In this example ‘Show table to select…’ was used to select two scatter parameters and a subset of compensated fluorescent parameters. CD56 and 7AAD were omitted as gates have been created upstream that removed all of the 7AAD+ and CD56+ events, so these parameters no longer have any discriminatory power.
Figure 3: Parameter selection
After compute is clicked, plots of the resulting transformed data will appear on the right, and a table of the variance explained by each PC will be shown on the left. All eight, in this example, PC’s were calculated immediately; the Output dimensions box which is highlighted in the plot below, can be modified at any time to show more or fewer components in the plots.
Figure 4: Output screenshot
As the principal components are ordered by variance explained, the first few components will be the most important to look at. The tabular output shows the variance explained per component, followed by the cumulative amount explained by the component plus all components above on the list. In this example the first three principal components explain 81% of the variance within the data set. We may want to include the 4th component in the output, which would get us to 90% of the variance explained, but then the rest of the components reach the point of diminishing returns.
Click ‘Create Parameters’ to add the number of principal components to your data as specified by the Output dimensions. The principal components will appear in the list of parameters using whatever identifier was specified.
If ‘Show eigenvectors’ is checked on the eigenvectors will display in the window. The clipboard tool can be used to copy the output table, and the eigenvectors can be used outside of FlowJo to reproduce the transformed data. There is also a choice within the platform window to ‘Copy eigenvectors to clipboard’.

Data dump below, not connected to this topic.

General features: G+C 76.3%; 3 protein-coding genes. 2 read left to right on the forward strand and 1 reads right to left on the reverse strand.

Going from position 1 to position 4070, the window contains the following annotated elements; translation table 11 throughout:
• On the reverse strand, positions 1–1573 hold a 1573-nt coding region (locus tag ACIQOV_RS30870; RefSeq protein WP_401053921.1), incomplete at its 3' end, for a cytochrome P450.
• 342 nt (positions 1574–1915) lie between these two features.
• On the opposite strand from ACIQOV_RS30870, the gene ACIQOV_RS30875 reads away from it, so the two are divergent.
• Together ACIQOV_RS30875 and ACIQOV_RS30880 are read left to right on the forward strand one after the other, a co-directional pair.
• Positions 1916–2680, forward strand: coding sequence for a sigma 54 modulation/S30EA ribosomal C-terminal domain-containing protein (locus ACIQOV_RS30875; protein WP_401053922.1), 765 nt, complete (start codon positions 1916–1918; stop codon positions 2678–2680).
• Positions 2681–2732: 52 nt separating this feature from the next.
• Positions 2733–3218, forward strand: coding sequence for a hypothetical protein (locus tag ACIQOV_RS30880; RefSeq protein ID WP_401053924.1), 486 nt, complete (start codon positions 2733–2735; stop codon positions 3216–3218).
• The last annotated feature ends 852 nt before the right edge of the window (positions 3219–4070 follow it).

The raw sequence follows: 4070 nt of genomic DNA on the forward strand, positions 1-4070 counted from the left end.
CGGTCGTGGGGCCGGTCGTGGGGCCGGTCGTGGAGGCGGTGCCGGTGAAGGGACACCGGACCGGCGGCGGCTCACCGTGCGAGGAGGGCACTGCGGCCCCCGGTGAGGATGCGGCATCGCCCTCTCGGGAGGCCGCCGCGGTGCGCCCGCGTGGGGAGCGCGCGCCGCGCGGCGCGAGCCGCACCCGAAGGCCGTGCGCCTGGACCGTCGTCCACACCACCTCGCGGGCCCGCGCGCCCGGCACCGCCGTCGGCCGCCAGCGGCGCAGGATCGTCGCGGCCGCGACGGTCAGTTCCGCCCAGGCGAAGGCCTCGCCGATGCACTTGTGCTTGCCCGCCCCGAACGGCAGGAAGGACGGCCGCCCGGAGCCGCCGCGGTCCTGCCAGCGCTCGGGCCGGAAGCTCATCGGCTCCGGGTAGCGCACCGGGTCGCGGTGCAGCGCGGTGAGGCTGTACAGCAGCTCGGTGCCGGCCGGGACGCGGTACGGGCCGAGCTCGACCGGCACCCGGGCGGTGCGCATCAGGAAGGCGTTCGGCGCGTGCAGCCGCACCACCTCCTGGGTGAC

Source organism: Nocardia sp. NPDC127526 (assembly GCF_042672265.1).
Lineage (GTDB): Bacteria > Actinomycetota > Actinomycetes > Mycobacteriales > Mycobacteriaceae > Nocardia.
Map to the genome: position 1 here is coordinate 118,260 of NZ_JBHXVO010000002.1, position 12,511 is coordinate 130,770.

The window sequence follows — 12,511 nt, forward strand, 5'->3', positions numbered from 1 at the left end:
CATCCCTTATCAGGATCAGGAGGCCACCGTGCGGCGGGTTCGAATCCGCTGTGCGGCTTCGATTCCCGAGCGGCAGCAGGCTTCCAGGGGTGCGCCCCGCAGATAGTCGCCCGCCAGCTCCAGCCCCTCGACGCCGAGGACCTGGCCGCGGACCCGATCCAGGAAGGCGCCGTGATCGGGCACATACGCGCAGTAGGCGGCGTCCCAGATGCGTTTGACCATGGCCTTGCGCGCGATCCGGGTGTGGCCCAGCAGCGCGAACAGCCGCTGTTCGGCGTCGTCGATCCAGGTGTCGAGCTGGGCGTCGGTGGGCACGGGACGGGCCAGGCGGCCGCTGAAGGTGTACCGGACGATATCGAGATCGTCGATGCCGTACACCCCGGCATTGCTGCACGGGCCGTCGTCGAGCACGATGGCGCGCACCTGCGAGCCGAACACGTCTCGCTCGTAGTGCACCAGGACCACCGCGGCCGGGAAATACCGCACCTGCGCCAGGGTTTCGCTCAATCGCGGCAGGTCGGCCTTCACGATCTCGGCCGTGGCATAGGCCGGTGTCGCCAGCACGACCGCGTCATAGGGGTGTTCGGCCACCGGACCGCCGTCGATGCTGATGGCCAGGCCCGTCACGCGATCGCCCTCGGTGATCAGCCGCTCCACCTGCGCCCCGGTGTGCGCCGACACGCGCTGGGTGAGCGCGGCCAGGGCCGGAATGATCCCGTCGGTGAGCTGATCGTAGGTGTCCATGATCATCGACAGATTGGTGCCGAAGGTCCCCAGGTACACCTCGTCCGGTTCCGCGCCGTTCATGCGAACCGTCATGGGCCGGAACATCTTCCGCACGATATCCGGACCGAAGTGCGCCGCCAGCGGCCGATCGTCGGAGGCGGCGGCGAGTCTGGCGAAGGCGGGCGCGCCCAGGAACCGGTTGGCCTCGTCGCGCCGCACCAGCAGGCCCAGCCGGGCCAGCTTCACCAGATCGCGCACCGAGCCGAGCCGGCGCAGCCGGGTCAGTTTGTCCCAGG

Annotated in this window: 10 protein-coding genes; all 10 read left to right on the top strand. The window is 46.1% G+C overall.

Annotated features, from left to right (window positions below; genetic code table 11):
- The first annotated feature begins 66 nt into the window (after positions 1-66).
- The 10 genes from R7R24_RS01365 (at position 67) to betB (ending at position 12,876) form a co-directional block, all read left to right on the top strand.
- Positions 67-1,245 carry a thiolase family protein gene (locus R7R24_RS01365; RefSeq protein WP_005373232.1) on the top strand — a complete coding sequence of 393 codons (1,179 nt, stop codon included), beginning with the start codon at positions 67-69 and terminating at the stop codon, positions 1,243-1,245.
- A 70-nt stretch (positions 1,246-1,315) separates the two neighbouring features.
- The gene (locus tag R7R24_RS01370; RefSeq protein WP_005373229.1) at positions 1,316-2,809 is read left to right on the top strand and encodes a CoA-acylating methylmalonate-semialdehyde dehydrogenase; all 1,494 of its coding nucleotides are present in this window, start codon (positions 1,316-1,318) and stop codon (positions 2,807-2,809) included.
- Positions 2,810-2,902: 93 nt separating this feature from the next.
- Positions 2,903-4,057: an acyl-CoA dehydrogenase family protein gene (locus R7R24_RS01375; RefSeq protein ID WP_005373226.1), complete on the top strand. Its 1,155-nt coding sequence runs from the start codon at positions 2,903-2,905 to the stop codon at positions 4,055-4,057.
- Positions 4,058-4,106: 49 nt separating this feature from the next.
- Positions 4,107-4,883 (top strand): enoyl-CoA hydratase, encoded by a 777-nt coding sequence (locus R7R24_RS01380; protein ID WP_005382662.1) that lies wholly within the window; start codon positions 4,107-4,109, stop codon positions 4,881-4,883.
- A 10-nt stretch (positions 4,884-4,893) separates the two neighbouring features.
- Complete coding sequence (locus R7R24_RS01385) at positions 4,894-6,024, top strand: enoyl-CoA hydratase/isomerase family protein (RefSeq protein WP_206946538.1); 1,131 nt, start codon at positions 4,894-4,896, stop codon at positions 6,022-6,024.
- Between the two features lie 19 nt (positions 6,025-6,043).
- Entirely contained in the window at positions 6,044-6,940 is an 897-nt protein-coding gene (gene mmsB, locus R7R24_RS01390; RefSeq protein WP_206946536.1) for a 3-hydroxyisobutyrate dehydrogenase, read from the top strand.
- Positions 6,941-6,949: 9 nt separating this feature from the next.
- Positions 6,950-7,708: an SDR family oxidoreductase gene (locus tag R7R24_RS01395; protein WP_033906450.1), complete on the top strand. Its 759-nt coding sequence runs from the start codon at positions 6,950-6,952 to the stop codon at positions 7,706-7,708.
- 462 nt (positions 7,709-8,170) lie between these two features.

Lastly, tools for editing the display of the principal component plots appear below the graphic, including a copy to clipboard option.
Figure 5: Eigenvectors displayed
Use and Interpretation
Plotting PC1 versus PC2 as a contour plot produces a series of obvious populations. In the figure below, elliptical gates were used to gate the 6 obvious populations. Because PC’s 3 and 4 contributed significantly to the variance, they were looked at as well and gates 5 and 3 turned out to have a few obvious separations. Overlays were then created to suss out what each PCA population was biologically. The figure below shows the initial gates, the overlays, and a table of the terminal populations.
Figure 6: PCA outcomes
One other tool that is useful in examining PCA derived plots is the polychromatic plot. Because the ploychromatic plat can be used to apply coloring to a plot based on parameters that are not necessarily the parameters displayed on the x and y-axes, the PC1 and PC2 can be plotted and explored to see what parameters the populations express. In the figures below the legend on the left shows the parameters identified by color, and the plot on the right is of the PCA parameters, colored by this scheme.
Figure 7: Polychromatic utility with PCA